When the Japanese government allowed ear cleaning salons to operate unlicensed, a new business model took off.
The ancient Egyptians, who brought us paper, locks, clocks and eye makeup, were also ahead of the curve in earwax removal, creating concoctions that included Cypress tree oil, pig fat, cat blood or male bat’s head.
Several millennia later, Japan has made another evolutionary leap in ear care.
Five years ago, when the Japanese government announced that ear cleaning would no longer be considered a medical procedure, thus making medical licenses unnecessary for ear cleaners, a new type of business sprung up in Tokyo and other big cities: ear-cleaning parlors, which now number in the hundreds.
So why have Japanese been flocking to the new ear-cleaning businesses?
Yamamoto Mimikaki-ten in Akihabara, Tokyo.
Comfortable enough to fall asleep
“They go to relax,” says Yoshimi Sasaki, manager of the Akihabara branch of Yamamoto Mimikaki-ten, one of the biggest ear-care chains.
Yamamoto Mimikaki-ten opened in 2006 and now boasts nine locations around Tokyo.
“It’s so relaxing that three out of four clients, who are mostly men, fall asleep during the session,” says Sasaki. “Because of all the stress people have and lack of real-world communication due to the Internet, they want to make a connection with someone and experience healing.”
The basic service at Yamamoto Mimikaki-ten lasts 30 minutes and costs ¥2,700 (about US$32). The customer is first introduced to a kimono-clad young woman who serves him tea and makes small talk.
She then places his head on her lap and covers his face with a handkerchief.
Using a “mimikaki,” an ear pick made of bamboo, metal or plastic with a small scoop at the end, she gently and lovingly scrapes excess wax out of his ears, as well as massaging them and then tapping the shoulders, followed by more tea.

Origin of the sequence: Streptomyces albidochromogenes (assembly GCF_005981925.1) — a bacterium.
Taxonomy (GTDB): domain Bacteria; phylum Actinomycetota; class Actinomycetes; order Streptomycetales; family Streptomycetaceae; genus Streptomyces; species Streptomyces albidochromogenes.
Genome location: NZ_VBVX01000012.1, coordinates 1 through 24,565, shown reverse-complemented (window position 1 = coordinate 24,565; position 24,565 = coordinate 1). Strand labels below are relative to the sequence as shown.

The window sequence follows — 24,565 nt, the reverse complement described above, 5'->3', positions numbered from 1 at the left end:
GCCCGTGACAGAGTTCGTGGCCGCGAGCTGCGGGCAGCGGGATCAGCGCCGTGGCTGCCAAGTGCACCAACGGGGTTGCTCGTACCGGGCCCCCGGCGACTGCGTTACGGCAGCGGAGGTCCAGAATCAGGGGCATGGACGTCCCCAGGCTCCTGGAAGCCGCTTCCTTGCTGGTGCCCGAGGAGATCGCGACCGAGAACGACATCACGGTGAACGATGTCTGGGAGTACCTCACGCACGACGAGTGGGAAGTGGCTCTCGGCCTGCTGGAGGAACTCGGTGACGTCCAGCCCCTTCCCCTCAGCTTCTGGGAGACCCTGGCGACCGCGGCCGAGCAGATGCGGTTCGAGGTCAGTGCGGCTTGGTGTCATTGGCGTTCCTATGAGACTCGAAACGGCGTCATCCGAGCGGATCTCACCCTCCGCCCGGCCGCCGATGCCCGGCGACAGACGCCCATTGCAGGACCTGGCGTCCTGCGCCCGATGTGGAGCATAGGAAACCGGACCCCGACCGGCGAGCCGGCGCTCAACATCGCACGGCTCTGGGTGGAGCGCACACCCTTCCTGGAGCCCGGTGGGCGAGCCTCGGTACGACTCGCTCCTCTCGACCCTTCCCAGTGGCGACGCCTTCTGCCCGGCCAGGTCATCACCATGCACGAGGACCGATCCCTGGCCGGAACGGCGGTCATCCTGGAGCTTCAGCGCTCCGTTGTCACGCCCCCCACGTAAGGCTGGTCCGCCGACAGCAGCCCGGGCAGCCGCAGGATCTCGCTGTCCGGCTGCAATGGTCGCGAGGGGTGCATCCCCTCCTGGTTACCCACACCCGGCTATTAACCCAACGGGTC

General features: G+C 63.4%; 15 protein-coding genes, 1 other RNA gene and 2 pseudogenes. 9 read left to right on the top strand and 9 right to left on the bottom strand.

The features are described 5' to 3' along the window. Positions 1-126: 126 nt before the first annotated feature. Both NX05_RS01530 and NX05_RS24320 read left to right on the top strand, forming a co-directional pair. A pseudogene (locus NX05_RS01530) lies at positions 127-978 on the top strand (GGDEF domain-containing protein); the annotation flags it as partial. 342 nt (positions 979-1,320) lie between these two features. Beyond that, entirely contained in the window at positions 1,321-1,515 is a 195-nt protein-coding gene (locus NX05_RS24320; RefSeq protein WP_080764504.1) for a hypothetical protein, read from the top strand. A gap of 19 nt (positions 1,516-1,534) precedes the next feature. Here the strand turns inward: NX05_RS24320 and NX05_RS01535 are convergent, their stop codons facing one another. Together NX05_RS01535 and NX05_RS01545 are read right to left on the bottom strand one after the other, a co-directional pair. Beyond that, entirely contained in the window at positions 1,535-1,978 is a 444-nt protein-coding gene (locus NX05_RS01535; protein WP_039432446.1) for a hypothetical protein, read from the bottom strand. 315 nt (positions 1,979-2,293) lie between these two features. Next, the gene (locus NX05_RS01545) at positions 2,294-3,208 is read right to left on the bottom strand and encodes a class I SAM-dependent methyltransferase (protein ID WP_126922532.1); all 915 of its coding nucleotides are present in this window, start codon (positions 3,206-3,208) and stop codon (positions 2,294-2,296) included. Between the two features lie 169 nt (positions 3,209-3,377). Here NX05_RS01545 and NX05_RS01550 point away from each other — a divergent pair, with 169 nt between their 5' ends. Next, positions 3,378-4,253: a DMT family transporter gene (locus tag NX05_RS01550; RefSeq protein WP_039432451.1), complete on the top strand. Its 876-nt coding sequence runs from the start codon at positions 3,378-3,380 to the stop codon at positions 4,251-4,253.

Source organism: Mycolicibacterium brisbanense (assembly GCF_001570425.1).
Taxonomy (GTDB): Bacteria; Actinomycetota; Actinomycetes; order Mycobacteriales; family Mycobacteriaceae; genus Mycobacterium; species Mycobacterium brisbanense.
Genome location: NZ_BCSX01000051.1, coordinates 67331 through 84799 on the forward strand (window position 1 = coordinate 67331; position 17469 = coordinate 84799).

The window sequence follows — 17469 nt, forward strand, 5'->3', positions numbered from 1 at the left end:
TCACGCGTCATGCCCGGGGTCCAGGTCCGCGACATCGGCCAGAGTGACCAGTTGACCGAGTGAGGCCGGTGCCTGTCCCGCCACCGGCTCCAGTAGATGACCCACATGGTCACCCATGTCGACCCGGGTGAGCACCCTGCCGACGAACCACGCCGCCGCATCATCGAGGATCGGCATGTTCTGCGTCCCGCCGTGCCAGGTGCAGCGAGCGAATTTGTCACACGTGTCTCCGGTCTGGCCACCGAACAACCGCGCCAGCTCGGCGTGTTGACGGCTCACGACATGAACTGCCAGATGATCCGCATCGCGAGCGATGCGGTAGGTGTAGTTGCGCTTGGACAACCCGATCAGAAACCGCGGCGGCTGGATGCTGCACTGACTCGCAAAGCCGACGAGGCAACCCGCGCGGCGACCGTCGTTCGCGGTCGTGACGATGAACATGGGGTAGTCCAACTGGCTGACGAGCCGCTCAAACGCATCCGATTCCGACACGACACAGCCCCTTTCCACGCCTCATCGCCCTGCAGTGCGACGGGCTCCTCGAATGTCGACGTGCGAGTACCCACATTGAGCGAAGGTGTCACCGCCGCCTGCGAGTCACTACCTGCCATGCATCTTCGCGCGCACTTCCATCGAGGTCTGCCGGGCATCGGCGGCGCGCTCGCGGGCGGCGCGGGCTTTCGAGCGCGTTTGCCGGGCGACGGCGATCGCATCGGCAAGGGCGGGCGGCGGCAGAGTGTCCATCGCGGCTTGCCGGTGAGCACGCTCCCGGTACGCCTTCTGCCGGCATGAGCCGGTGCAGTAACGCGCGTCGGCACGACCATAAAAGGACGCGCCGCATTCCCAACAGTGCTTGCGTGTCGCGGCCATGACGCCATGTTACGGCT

Ear massage at Yamamoto Mimikaki-ten in Akihabara, Tokyo.
The necessity of earwax
It takes one week of training to acquire proper ear-cleaning skills.
Sasaki explains that it’s important to learn the principles of optimal ear care, such as removing just the right amount of wax, which is vital to ear health.
“The ear canal has got fantastic protections,” according toAndrew Sceats, a British ear care expert and author of “Ear Candling & Other Treatments for Ear, Nose and Throat Problems.”
“One of (these protections) is earwax, which we need because it is protective against things falling in, it lubricates the ear canal, and it’s also antibacterial and antiviral,” Sceats adds.
If all the wax is removed, Sceats explains, the brain is alerted and the body is immediately instructed to produce more.
“But if someone has a filthy ear, with excessive earwax or pieces of debris in it, it can reduce hearing and lead to infections,” Sceats says.
Though most Japanese ear-cleaning parlors cater more to men who may long for the maternal tenderness of their childhood, female-oriented salons have been appearing.
JJapanese ear picks
Launching an ear-cleaning business
Working as a barber for more than 40 years, Hikaru Takahashi would usually end cuts by cleaning out and massaging her customers’ ears.